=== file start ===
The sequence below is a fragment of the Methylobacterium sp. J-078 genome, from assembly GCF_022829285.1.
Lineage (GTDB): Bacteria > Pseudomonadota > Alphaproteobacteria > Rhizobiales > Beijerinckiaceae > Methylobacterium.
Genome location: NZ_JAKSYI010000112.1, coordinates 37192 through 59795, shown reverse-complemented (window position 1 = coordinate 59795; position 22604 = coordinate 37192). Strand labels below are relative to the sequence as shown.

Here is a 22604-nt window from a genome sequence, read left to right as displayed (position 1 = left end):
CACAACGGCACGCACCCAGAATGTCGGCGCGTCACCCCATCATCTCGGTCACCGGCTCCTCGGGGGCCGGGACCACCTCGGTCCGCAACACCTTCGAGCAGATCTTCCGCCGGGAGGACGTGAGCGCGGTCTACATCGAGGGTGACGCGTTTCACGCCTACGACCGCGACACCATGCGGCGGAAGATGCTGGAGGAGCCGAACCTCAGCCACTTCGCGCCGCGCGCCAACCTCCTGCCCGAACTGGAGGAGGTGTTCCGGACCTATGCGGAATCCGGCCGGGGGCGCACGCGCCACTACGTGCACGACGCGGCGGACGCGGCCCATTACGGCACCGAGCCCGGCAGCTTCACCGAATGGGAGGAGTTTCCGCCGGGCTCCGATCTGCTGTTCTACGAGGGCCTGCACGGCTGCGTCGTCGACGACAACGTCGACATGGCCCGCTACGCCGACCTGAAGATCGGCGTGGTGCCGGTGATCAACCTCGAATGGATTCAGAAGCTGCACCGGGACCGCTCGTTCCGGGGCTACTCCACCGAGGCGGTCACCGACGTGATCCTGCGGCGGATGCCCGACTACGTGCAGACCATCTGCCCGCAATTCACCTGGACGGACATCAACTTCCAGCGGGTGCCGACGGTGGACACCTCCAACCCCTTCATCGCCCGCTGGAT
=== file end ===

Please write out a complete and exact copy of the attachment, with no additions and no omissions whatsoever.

The sequence below is a fragment of the Methylobacterium sp. J-078 genome, from assembly GCF_022829285.1.
Lineage (GTDB): Bacteria > Pseudomonadota > Alphaproteobacteria > Rhizobiales > Beijerinckiaceae > Methylobacterium.
Genome location: NZ_JAKSYI010000112.1, coordinates 37192 through 59795, shown reverse-complemented (window position 1 = coordinate 59795; position 22604 = coordinate 37192). Strand labels below are relative to the sequence as shown.

Here is a 22604-nt window from a genome sequence, read left to right as displayed (position 1 = left end):
CACAACGGCACGCACCCAGAATGTCGGCGCGTCACCCCATCATCTCGGTCACCGGCTCCTCGGGGGCCGGGACCACCTCGGTCCGCAACACCTTCGAGCAGATCTTCCGCCGGGAGGACGTGAGCGCGGTCTACATCGAGGGTGACGCGTTTCACGCCTACGACCGCGACACCATGCGGCGGAAGATGCTGGAGGAGCCGAACCTCAGCCACTTCGCGCCGCGCGCCAACCTCCTGCCCGAACTGGAGGAGGTGTTCCGGACCTATGCGGAATCCGGCCGGGGGCGCACGCGCCACTACGTGCACGACGCGGCGGACGCGGCCCATTACGGCACCGAGCCCGGCAGCTTCACCGAATGGGAGGAGTTTCCGCCGGGCTCCGATCTGCTGTTCTACGAGGGCCTGCACGGCTGCGTCGTCGACGACAACGTCGACATGGCCCGCTACGCCGACCTGAAGATCGGCGTGGTGCCGGTGATCAACCTCGAATGGATTCAGAAGCTGCACCGGGACCGCTCGTTCCGGGGCTACTCCACCGAGGCGGTCACCGACGTGATCCTGCGGCGGATGCCCGACTACGTGCAGACCATCTGCCCGCAATTCACCTGGACGGACATCAACTTCCAGCGGGTGCCGACGGTGGACACCTCCAACCCCTTCATCGCCCGCTGGAT